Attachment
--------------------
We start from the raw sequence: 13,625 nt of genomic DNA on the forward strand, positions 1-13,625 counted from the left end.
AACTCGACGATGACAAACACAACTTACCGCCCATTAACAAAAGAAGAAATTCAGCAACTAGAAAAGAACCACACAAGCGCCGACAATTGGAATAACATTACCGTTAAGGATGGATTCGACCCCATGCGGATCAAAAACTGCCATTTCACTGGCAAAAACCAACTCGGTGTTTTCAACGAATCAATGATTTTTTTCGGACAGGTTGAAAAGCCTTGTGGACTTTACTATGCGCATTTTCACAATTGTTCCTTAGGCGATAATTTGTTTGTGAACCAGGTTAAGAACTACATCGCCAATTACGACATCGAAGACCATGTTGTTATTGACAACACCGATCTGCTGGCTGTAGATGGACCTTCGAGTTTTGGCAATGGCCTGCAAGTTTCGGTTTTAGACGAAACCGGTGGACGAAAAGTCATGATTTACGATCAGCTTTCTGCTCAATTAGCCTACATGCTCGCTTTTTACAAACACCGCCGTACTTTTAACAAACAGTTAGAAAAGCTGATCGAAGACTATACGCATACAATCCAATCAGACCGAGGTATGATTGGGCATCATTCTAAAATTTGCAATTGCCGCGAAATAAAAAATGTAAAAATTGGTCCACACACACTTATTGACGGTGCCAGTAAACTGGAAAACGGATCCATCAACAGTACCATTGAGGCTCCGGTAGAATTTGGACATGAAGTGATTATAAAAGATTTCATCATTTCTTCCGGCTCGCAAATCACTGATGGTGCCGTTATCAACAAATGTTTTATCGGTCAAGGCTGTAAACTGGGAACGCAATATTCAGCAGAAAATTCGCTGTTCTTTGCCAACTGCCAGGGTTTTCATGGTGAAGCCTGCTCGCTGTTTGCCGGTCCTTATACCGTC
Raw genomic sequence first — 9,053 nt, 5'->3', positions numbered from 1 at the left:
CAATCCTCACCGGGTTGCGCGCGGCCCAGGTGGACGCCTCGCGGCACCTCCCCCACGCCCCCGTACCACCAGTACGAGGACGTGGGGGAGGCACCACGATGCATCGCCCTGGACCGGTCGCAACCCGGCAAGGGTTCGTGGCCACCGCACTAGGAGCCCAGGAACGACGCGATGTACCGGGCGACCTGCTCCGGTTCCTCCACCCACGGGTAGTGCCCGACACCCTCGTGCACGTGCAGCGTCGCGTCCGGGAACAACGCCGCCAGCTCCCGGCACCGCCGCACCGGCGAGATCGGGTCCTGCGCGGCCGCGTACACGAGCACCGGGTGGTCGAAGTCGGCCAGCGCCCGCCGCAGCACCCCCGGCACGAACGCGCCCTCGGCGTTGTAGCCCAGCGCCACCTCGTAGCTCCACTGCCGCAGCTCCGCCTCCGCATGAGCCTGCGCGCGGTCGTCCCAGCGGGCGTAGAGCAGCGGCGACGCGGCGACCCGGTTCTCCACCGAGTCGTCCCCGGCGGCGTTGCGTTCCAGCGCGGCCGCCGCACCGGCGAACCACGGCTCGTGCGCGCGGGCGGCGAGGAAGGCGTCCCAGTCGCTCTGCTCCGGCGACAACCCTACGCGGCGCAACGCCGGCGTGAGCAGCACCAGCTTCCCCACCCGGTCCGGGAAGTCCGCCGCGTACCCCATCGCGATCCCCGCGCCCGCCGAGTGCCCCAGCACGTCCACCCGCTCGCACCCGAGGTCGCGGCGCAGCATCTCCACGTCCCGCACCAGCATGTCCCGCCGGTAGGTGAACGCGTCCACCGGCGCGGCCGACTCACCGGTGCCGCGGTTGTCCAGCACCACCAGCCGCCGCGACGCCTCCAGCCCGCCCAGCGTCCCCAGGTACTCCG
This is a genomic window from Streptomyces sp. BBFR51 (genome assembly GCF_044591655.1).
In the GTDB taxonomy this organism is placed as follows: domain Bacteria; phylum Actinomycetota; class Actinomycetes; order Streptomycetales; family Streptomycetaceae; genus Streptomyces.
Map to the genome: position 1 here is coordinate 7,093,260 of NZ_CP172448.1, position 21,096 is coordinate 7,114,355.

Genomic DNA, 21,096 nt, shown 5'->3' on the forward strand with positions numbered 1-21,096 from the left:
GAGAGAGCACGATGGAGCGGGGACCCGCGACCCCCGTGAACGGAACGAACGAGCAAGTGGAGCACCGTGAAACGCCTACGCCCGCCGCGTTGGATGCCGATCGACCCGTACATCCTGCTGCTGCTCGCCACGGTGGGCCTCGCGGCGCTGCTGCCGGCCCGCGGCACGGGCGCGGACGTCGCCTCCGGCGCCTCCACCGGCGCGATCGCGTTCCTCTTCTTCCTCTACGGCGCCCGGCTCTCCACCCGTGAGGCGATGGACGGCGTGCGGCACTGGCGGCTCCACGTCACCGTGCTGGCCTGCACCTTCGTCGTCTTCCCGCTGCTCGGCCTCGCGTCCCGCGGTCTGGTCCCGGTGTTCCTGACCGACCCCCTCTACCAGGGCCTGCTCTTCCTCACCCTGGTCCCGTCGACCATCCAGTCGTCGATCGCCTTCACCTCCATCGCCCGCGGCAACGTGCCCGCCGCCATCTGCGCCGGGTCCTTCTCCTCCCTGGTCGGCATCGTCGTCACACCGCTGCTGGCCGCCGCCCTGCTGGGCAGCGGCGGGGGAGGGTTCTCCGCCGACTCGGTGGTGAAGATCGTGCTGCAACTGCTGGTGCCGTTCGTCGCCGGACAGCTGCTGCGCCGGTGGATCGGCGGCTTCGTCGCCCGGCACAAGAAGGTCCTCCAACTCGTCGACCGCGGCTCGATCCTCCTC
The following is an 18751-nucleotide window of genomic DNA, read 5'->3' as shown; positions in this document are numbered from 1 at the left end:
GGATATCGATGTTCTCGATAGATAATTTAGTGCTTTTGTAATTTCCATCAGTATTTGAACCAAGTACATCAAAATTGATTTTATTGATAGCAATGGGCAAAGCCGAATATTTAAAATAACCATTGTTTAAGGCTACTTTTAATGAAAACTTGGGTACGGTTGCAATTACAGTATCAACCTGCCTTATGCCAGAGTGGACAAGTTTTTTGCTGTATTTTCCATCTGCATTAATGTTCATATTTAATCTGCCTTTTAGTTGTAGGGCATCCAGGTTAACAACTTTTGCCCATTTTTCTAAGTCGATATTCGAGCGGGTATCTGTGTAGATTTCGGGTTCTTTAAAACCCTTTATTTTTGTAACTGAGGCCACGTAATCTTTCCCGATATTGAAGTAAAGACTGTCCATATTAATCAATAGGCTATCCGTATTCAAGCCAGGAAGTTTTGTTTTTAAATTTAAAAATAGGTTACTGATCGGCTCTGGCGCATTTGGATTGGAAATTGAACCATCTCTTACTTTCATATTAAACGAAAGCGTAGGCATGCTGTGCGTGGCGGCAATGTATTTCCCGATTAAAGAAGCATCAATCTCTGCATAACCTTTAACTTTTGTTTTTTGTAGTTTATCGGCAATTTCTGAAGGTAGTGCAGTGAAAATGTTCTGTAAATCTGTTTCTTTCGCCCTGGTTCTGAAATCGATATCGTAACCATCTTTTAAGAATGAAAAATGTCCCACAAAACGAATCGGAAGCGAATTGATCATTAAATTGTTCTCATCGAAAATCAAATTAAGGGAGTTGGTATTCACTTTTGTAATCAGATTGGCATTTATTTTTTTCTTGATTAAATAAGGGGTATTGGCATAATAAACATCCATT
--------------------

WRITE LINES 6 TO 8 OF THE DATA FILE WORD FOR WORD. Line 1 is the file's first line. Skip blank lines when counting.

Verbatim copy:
In the GTDB taxonomy this organism is placed as follows: domain Bacteria; phylum Actinomycetota; class Actinomycetes; order Streptomycetales; family Streptomycetaceae; genus Streptomyces.
Map to the genome: position 1 here is coordinate 7,093,260 of NZ_CP172448.1, position 21,096 is coordinate 7,114,355.

Genomic DNA, 21,096 nt, shown 5'->3' on the forward strand with positions numbered 1-21,096 from the left: